Luke jf Schlather home
A median filter is a noise reduction algorithm useful in image processing. The basic idea is to smooth out the colors in the image, which can be very useful, for example, if you want to find 'edges' in the image, (otherwise known as Image Segmentation.) To illustrate, it lets you take an image that looks like this:

And make it look like this:

Framesize of 5, threshold of 100.

For a computer, this is a lot more palatable to do analysis. Our eyes look at the first image and see very clear regions, while a computer just sees a jumble of pixels - and hardly a single pair of pixels are the same color. The median filter takes similar pixels and makes the actual values smaller.

For my implementation, I wrote a basic image class in C++ that is capable of reading and writing PPM (portable pixmap) files. PPM is an uncompressed format that is extremely easy to read and write, much like Microsoft's .bmp format. My implementation handles PPMs with 24-bit pixels. To get input for the program, I used the ImageMagick toolkit to make jpegs into ppms (then convert them back to post here.) Doing this is as simple as typing this command into the Linux console:

convert stall.jpg stall.ppm

Now, as for the algorithm itself:

The algorithm relies on two parameters which will affect how much detail it removes. The first is the framesize. The algorithm examines each pixel in turn, and compares it to all of the pixels in a box around it. The framesize defines how far away the pixels it is compared to should be. Ideally, it would be a circular region, but so I don't have to mess with iterating over a roughly circular area, I chose to use this 'radius' to define a square instead. The results are good, and I don't really see a need to work out a way to do it with a circle. To illustrate:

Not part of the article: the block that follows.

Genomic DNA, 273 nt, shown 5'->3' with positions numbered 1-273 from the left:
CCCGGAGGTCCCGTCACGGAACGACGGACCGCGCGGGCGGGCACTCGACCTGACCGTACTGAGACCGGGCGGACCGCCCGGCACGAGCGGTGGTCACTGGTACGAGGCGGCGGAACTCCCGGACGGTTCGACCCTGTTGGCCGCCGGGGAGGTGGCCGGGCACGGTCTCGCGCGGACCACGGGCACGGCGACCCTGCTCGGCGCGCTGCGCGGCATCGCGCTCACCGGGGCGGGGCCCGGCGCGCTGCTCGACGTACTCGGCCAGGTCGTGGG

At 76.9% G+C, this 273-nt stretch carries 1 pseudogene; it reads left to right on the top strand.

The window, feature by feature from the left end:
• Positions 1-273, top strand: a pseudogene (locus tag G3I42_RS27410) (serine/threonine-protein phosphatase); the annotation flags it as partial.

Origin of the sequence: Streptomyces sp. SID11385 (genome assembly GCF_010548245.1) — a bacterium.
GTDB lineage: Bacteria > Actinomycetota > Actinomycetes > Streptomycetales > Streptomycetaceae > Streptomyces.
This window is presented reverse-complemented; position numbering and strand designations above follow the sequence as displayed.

Framesize picture

The algorithm goes through each pixel, and for each of the three color channels (red, blue, and green) it finds the median value for that color channel within the bounding box defined by the framesize. Here's where the threshold comes in. If all three values differ from the median value by greater than the threshold, the algorithm replaces the current pixel with the median color channel values over the frame.

Now, this is my implementation, there are some other ways it could be done. I tried it instead replacing each color channel independently, regardless of the other channels; this resulted in splotches of single colors that didn't seem to give quite the effect I wanted. I also played around with using the average; this definitely wasn't as effective (though I didn't use the average to decide if I wanted to replace a pixel, only in replacing a pixel.)

If you're curious, source is code available at Tested under Ubuntu 9+, and several varieties of Fedora Linux.